Thursday, January 17, 2008

Words a PhD student never wants to hear

interesting work .. I used to work with someone who I think looked at a very similar problem to this.

Oh really .. When was that?


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Tuesday, January 08, 2008

A new perspective for a new year

For probably the first time since arriving back from Italy, things are starting to feel a little 'normal'. It's hard to pin point why things are now starting to feel more normal. It could be the recent acquisition of some desperately needed furniture. It could be that both Aff and I are back at work with a routine somewhat resembling the one we had before leaving Canberra. It could be that we are able to share the cooking again (circumstances in Italy meant that Aff had to take on most of the cooking), or, it could be the very welcome return of our cat after nearly 12 months spent in Kerang. Probably a little of all these things I guess. However, I say things are "a little normal" quite deliberately. There is much of our lives thatis not yet as it was. Upon thinking about this over the last few days, I realise that we are at an interesting cross-roads, and with a great opportunity to examine the things that make us satsified, content and most importantly, happy.

It has been sometime since I last found myself in a situation where I had virtually no commitments. Prior to leaving Canberra last year for Italy, finding a night or weekend free was like discovering gold in a long forgotten river. It was very precious indeed. Once discovered, however, it had to be kept very quiet, or stoutly defended. This period was a strange mix of high satisfaction and deep felt tiredness and stress. I involved myself in a range of activities and groups, and explored different areas of interest I would not have thought to explore before coming to Canberra. Being involved in all these things brought me a great sense of self worth, which served as a great motivator, as did making new friends, and finding a sense of place and purpose here in Canberra. On the other hand, these noble pursuits also caused significant strain on myself, and my home life through the all consuming nature in which I often take things on. I was constantly filling gaps of time with things to do, and events, social or otherwise, to attend. Feeling self worth is obviously a very positive mind state to have. Feeling tired, strung out and resentful at the same time suggests the way I was going about things was probably not quite right.

And so here I am, 10 months later, with a rare opportunity to re-examine my priorities. A few things are different now. For one, this should be my last year as a PhD student, and so the Mt Everest like task of writing a thesis looms large. This alone is enough reason to slow things down in other aspects of my life. Secondly, I am married now, and as I wrote when in Italy, this has, somewhat surprisingly, re-jigged some of my priorities. Thirdly, a new appreciation for home (or at least, the realisation that its ok to do so). Seven roller coaster months in Italy, and two months of reflection since has brought about a new perspective on what makes me truly happy and content. Nothing more so, it seems, than sitting in my own backyard with a coffee, and the newspaper. This change of mindset is the most recently realised since arriving back in Canberra (unsurprisingly coinciding with finding a nice new place to live). I have always considered myself a bit of a home-body in denial, constantly trying to fight off this perceived reclusive, anti-social desire, or at least trying to justify time spent at home by filling the days around it with activities to balance the equation. This, I now realise, does not really work for me, and more importantly, is not really necessary.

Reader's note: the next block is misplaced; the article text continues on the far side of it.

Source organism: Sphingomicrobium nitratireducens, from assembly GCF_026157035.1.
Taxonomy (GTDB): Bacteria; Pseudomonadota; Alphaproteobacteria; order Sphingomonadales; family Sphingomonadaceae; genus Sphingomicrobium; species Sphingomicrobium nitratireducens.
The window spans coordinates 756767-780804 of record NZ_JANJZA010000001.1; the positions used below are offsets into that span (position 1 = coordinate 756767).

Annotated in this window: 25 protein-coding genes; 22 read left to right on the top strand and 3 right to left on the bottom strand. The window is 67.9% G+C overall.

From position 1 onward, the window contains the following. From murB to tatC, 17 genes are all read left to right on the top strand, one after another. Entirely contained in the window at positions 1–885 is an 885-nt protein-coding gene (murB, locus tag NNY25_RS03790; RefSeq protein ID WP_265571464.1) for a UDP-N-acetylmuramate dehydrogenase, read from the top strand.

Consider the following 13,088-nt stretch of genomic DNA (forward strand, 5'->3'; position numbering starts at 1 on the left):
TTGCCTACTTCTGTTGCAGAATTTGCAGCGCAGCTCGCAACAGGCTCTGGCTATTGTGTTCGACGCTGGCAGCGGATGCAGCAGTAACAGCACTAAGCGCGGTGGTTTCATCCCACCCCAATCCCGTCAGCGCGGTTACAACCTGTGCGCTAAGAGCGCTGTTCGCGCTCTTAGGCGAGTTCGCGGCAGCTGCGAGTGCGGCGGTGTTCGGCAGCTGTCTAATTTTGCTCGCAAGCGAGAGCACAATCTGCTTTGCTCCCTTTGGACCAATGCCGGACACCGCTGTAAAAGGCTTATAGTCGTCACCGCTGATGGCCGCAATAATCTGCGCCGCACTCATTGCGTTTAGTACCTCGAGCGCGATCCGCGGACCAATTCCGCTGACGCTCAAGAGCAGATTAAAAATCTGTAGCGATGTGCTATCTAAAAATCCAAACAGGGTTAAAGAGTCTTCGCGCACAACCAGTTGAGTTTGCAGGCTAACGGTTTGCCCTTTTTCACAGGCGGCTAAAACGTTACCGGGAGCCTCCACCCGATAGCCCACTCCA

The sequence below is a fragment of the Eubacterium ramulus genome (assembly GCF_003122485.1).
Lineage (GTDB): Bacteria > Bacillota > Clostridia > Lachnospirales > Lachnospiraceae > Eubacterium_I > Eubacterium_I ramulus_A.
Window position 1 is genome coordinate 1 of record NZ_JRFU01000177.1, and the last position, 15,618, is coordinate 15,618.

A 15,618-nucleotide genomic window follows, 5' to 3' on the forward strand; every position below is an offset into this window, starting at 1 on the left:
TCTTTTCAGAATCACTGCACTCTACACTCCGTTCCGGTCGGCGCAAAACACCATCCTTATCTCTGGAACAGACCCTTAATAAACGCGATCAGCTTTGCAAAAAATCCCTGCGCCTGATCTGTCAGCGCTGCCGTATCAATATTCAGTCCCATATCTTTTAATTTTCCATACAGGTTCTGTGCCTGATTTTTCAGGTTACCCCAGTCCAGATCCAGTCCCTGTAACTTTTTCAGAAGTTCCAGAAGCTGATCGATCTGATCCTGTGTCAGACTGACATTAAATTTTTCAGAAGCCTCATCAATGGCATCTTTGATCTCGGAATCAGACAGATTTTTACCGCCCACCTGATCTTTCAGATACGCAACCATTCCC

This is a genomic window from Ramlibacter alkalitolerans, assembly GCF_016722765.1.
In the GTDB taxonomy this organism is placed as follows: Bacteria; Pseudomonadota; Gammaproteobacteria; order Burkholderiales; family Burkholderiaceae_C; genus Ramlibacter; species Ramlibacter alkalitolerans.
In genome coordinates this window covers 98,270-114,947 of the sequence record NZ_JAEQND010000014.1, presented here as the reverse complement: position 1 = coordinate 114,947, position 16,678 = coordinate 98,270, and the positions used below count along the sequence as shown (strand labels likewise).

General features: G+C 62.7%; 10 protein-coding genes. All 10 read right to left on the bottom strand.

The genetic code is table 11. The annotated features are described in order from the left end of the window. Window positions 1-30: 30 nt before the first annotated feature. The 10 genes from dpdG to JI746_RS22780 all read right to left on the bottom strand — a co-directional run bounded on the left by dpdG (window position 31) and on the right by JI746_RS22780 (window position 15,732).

This new perspective first came out during the house hunting phase. My usual determination to find a place "close to the action" was being strongly out weighed by the desire to find a place with lots of space, and a backyard worthy of sitting in (with coffee/beer and newspaper). The possibility of having a decent veggie patch was also secretly high on the assessment scale. The place we chose most certainly reflects the latter considerations than it does the former. After nearly four weeks living here, there are no regrets about our slightly more outer suburban existence.

While I have realised a desire for more "home time", I have also identified that my need to "get out of the house" does not simply stem from me wanting to fight my natural state. Quite the contrary in fact, which I am relieved to say. Upon thinking about the the motivations behind the things I do, I realise that I have a very strong desire to connect with people. I used to fear that if I gave into my natural desires, I would become a recluse, and not want to talk to anyone. This, I now know is not true at all, and in fact, if I allow myself the time to myself I need, I soon crave connectedness. I now realise that craving connectedness is a far healthier state than living in constant fear of its non-existence. It's not really rocket science, but it's always an eye-opener to examine the underlying motivators, and assumptions behind the things we choose to do with our lives.